Mystery surrounds worker's death
By Liz HearnshawAN 18-YEAR-OLD apprentice suffered critical injuries after he collided with a lorry at work just two weeks after he started his new job, an inquest was told.
By Liz Hearnshaw
AN 18-YEAR-OLD apprentice suffered critical injuries after he collided with a lorry at work just two weeks after he started his new job, an inquest was told.
Trainee trailer fitter Ben Taylor sustained serious damage to his head following the collision at the Turners of Soham depot in Newmarket on March 3.
He died in Addenbrooke's Hospital, Cambridge, on March 20 of massive cerebral trauma.
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An inquest in Ely heard yesterday Mr Taylor, of Thirwall Drive, Fordham, had become caught between the air tank and rear mudguards of a shunter vehicle, used to tow trailers, as it pulled out from a workshop.
Andy Watling, told William Morris, coroner for East and North Cambridge, he had seen the shunter vehicle start moving forwards out of the workshop, with Mr Taylor walking in the same direction.
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“I looked back and saw Ben between the air tank and rear mudguards of the shunter. I didn't see any reason why he had got himself into that position and I have no explanation for it,” he added.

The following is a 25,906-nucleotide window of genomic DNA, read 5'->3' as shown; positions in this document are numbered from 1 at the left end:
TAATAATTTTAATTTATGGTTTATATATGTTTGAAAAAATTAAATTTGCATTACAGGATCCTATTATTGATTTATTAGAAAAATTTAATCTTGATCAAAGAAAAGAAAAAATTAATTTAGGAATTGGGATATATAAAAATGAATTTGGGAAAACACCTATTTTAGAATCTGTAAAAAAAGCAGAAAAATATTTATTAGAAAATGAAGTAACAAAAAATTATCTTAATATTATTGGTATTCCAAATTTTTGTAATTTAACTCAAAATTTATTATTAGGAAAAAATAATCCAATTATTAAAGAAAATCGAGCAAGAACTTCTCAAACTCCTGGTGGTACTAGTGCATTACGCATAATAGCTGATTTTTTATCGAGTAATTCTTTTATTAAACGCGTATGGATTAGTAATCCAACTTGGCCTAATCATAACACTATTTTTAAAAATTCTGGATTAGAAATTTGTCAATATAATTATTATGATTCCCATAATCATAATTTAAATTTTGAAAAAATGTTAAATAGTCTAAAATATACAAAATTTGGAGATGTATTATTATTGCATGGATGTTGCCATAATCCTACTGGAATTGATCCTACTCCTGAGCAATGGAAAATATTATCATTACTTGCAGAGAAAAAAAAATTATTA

“The mudguards then hit Ben in the back, knocking him onto the floor. The shunter was still moving and the rear wheels went all the way over him. I was shouting and the shunter then stopped. I could see Ben was seriously injured.”
Mr Watling said his colleague had been wearing standard company issue overalls at the time of the accident, with reflective strips on the arms and around the body.
But the inquest heard Mr Taylor had not been wearing a reflective jacket that was also given to employees at Turners.
Paul Stumpf, who was driving the shunter at the time of the accident, said he had checked his rear view mirror and seen Mr Taylor standing about 10 feet behind the vehicle before it began moving.
“I didn't realise anything was untoward until I felt a judder as if the air brakes had come on,” he added.
“I was not aware of anybody shouting before I got out of the shunter and then I found Ben lying on the ground with what looked like serious injuries.
“I had told him before I jumped into the shunter what I was going to do and do not know why he was so close to the lorry.”
Stephen Hartley, an inspector from the Health and Safety Executive, visited the site following the accident and told the inquest no conclusions could be drawn about why Mr Taylor had become stuck.
He added Turners had not breached any relevant safety laws to cause the collision.
A jury of two women and six men returned a unanimous verdict of accidental death.
Describing the accident as an “extremely sad matter,” coroner Mr Morris said: “It is a mystery as to why it was that Ben Taylor came to be positioned between the air tank and the mudguard of the rear wheels.
“There is speculation as to whether he was engrossed in making a telephone call on his mobile phone, but there is no evidence at all that this is the case and it is therefore very difficult to work out why this tragic event happened.”